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Thursday, March 17, 2016

The Autumnlands

I picked up the first volume of The Autumnlands, subtitled Tooth and Claw, as it was on the year end's best list by Amazon in the graphic novels category. I'm still, deep down, a comic book nerd, even though I don't buy them individually anymore. I knew nothing about this when I bought it, but it turned out to be a lot fun, a mixture of overwrought fantasy with a dash of contemporary wit.

Written by Kurt Busiek, we get some standard fantasy tropes. We're in some mythical place that has seventeen cities, and Keniel is a cloud city, and there are wizards and spells. But the first thing we notice is that everyone is an animal--anthropomorphic, and possessing opposable thumbs and speech. The species are diverse--dogs, cats, turtles, a giraffe, and an owl, among others.

The cloud dwellers, though, are running out of magic. A warthog, Gharta, gets the idea to bring back "The Champion," the legendary figure from the mists of time that brought magic into their world. She is denied permission, but does it anyway, and the city is nearly destroyed. But she does bring the champion back, who proceeds to do battle against an army of bison, and defeat them. The animals are aghast--what is this champion? It's a human being, and they've never seen one before.

What's great is the champion is a guy named Steven Learoyd, who says he is a master sergeant of coalition forces. He speaks like someone from the 21st century U.S., with delicious dollops of profanity. He befriends the narrator, a young terrier named Dunstan, while Gharta must deal with the machinations of Sandhorst, a barn owl who lusts for power, and a devious coyote (is there any other kind) who is playing both sides together to make money.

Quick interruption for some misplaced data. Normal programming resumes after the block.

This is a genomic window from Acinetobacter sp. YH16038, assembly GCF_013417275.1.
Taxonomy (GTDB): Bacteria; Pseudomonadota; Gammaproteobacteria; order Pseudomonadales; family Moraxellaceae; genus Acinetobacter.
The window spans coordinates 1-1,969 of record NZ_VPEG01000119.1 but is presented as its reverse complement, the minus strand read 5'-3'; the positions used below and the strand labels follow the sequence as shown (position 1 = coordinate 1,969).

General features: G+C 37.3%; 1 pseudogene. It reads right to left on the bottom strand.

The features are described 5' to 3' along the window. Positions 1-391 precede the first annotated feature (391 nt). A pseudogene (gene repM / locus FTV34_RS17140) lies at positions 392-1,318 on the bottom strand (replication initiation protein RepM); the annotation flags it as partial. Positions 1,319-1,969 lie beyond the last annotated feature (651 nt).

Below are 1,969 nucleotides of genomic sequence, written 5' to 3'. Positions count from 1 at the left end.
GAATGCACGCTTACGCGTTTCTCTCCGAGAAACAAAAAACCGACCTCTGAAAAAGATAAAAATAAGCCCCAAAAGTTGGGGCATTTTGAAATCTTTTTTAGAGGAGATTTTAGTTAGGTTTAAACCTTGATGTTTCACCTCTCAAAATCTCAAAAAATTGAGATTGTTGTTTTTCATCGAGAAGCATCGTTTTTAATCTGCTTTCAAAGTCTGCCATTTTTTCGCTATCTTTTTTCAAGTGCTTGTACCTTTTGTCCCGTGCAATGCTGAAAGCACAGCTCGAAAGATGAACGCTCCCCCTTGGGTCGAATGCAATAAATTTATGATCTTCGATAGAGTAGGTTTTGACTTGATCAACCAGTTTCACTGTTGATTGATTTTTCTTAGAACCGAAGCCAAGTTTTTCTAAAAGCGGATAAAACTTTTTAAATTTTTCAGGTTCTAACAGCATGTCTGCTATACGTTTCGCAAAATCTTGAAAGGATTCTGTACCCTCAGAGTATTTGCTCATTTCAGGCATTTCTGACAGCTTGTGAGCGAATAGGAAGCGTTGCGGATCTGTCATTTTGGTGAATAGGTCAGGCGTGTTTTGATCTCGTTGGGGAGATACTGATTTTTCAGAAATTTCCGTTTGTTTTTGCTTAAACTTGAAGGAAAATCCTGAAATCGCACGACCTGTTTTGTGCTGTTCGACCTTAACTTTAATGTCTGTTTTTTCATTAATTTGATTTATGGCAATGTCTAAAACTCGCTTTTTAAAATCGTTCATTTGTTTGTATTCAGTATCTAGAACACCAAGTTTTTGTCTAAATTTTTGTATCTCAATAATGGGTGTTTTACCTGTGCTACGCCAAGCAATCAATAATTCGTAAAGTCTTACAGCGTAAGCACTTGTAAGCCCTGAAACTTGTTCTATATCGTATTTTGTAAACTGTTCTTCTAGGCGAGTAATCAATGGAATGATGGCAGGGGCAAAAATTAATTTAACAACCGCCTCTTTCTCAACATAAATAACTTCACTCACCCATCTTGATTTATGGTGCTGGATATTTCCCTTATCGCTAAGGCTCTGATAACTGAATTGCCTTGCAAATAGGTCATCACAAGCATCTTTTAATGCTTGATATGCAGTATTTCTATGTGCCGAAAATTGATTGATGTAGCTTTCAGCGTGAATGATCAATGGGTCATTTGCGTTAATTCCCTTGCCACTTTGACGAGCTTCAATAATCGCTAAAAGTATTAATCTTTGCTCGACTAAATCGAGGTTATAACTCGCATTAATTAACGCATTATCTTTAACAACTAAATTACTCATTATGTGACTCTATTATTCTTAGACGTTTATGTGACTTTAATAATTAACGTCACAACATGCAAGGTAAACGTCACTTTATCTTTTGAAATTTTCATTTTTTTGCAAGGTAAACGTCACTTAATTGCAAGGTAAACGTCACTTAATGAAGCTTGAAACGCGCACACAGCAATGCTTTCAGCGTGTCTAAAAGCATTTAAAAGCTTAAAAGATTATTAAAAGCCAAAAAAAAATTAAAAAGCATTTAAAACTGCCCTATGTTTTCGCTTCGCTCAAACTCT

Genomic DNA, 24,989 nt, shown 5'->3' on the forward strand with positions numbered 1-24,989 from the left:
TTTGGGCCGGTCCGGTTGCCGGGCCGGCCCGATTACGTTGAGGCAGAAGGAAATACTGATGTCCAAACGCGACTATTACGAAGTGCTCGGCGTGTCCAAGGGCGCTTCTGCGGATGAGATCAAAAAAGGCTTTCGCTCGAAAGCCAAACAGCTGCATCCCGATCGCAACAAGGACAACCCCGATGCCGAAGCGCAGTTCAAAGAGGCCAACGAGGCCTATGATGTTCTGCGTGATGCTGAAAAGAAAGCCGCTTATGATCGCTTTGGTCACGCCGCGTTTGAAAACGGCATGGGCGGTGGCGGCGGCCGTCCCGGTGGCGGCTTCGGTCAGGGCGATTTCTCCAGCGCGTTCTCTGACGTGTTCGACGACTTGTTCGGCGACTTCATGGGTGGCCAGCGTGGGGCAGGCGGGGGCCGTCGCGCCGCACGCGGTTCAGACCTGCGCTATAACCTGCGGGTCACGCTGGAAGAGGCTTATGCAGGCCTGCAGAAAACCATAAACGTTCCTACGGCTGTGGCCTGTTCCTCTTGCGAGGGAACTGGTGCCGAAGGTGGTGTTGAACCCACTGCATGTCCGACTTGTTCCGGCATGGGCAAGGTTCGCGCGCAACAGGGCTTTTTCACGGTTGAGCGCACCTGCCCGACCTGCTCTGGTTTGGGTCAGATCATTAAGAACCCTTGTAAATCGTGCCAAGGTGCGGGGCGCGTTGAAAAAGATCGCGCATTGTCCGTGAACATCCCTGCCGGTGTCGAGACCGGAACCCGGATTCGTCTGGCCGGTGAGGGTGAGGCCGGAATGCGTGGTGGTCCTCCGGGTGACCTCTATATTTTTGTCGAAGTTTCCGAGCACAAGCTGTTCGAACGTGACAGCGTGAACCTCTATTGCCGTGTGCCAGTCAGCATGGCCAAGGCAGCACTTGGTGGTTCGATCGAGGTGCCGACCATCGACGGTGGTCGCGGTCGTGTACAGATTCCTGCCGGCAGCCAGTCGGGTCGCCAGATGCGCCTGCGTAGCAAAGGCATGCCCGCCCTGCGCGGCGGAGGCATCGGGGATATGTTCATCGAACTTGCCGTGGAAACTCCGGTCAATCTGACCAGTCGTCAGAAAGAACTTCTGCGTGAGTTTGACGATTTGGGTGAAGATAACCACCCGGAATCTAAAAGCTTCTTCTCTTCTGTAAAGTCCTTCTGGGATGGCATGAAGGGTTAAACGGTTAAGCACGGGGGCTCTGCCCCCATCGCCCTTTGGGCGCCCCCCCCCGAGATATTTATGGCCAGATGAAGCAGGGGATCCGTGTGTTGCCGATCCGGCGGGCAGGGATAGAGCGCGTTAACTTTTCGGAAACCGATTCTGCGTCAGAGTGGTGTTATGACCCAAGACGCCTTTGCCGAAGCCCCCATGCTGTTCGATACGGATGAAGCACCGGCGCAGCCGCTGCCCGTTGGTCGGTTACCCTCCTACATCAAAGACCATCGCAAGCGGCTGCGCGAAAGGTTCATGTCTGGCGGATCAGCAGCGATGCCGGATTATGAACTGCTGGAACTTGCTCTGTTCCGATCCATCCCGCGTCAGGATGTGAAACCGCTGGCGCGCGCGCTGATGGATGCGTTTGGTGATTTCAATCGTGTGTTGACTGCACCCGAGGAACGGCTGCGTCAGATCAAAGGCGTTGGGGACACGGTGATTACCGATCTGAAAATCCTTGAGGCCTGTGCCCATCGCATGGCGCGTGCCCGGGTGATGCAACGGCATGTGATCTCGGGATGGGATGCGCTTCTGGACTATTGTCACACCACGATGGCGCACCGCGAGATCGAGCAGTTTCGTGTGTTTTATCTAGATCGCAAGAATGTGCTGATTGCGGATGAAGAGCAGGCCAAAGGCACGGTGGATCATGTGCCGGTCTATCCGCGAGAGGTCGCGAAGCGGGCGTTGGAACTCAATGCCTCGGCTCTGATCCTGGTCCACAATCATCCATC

What I liked most about The Autumnlands is that it takes a winking look at the world of fantasy, with classic Tolkien/Rowling gobbledy-gook talk of spells and such, while Learoyd becomes our way in. He thinks he's in a dream, but if he is from our time than the world of the animals is aeons into the future, when other animals have evolved into the dominant species.

The art by Benjamin Dewey is beautiful, and does not go crazy with experimentation. If there's nothing I hate more about contemporary comics is the inability to figure out which panel comes next. There are a few splash pages, but does not go overboard.

This is only the first volume, so I was left hanging a bit, and I don't read a ton of comics so I don't know if I'll buy future volumes but I just may have to, of only to see Sandhorst the barn owl get is comeuppance.

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